And what if a captain didn’t pick a teammate? Ooooh, the intrigue.
The question we’re left with is simply this: If the NBA was worried about bruised feelings and appearances of pettiness (will LeBron James pick Kyrie Irving? Or vice versa), why choose this format in the first place?
The NBA is missing a huge TV opportunity by not televising this All-Star draft. It would get a better rating than most national regular season games. The personal dynamics of every selection would be scrutinized by every NBA podcast. It would create endless content, and its the perfect way to spice up the otherwise lifeless all-star game.
Ultimately, the intriguing nature of the draft order is why the NBA is doing this behind closed doors. Players would get hammered with annoying questions.
“Hey Steph, why did you pick Kevin Durant and Klay Thompson, but not Draymond Green?”
“Draymond, why did your teammate not pick you? Is there a rift in the locker room?”
“LeBron, you picked Paul George, does that mean you’ll join forces next year?”
“Kyrie, is it weird that LeBron picked [insert inferior point guard] over you?”
Despite some players agreeing the draft should be televised, I understand why others wouldn’t want it public. It would put them in a weird spot, and maybe, the captains would only make “safe” picks to avoid media scrutiny.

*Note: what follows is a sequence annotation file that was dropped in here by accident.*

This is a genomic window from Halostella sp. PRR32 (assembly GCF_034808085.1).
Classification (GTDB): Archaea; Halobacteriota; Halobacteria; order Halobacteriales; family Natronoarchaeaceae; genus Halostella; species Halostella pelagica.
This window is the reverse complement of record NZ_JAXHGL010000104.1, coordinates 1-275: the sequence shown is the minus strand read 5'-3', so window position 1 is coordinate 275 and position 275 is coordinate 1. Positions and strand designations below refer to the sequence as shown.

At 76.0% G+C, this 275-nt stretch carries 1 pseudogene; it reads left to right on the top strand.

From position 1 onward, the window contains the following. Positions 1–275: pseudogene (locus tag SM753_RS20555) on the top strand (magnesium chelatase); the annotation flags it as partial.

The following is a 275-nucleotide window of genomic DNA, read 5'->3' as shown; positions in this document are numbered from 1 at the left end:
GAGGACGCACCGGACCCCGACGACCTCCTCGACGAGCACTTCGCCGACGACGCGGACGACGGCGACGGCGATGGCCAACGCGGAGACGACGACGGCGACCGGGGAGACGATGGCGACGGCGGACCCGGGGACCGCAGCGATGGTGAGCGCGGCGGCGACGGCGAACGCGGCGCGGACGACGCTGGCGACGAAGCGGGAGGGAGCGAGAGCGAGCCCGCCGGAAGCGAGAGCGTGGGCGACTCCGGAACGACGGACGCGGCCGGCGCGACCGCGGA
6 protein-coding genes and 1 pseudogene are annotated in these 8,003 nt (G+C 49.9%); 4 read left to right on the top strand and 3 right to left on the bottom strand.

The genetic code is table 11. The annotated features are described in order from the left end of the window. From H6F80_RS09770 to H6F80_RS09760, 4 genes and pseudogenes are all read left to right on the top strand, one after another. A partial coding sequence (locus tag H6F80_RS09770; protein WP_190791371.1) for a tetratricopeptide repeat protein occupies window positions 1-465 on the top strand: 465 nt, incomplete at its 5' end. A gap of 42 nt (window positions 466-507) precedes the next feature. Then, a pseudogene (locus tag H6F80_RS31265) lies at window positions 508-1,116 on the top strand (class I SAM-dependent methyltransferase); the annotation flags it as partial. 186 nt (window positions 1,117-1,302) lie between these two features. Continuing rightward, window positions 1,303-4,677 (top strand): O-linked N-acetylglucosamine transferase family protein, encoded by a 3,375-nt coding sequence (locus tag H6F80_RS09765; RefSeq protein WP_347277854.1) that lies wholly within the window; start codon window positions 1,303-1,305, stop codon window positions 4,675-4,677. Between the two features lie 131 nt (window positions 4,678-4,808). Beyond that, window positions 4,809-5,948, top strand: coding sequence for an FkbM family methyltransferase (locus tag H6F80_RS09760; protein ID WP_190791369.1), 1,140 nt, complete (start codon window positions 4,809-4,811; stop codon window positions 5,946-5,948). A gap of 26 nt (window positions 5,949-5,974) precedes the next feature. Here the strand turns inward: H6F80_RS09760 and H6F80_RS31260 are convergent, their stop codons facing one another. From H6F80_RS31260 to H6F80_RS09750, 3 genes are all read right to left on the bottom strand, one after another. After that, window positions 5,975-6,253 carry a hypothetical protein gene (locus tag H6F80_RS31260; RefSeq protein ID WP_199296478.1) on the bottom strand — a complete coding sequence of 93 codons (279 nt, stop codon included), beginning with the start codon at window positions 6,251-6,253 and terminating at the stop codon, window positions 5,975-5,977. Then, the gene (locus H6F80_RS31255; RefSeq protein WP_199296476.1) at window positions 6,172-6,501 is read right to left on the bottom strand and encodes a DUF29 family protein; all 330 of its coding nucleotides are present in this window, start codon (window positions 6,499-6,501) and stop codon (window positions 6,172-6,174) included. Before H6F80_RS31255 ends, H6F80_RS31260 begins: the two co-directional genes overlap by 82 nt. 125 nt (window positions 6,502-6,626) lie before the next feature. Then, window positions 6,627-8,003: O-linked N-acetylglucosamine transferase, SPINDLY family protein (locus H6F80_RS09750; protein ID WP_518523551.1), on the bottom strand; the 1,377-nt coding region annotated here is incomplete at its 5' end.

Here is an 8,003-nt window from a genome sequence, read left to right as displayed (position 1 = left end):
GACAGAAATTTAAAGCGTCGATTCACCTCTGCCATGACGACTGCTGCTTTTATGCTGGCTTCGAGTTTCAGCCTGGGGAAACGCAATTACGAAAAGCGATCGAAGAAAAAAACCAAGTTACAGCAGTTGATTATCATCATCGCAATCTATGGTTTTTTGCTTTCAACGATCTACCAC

Regardless, it’s a bad move to keep it behind closed doors. Over the past decade, the gossipy, reality TV nature of the NBA has helped increase fan and media interest. With shorter contracts and constant player movement, the personal dynamics between star players have emerged as dominant story-lines.
Additionally, remember last year’s all-star game? It’s easy to forget, unless you like half-hearted effort and no defense. That game wasn’t basketball, and it certainly wasn’t Harlem Globetrotters entertainment. No, we don’t typically see 100 percent effort in all-star games, but last year was a new low.
If anything, televising the draft should be punishment for last year’s disgraceful performance. From a business standpoint, it makes too much sense. I’d imagine the players would eventually learn about the draft order, and it might even get leaked to the media. If the game isn’t any more competitive, I’d imagine Adam Silver would consider televising the draft for next season.
The Rest of the Links:
Patriot Ledger: Celtics Back to Work this Week
CBS Sports: Irving, Brown, Reddick Agree One Rim was Crooked
Mercury News: Warriors Get First Glimpse of Isaiah Thomas on Cavs
Straits Times: Marcus Smart Uses Troubled Past as Motivation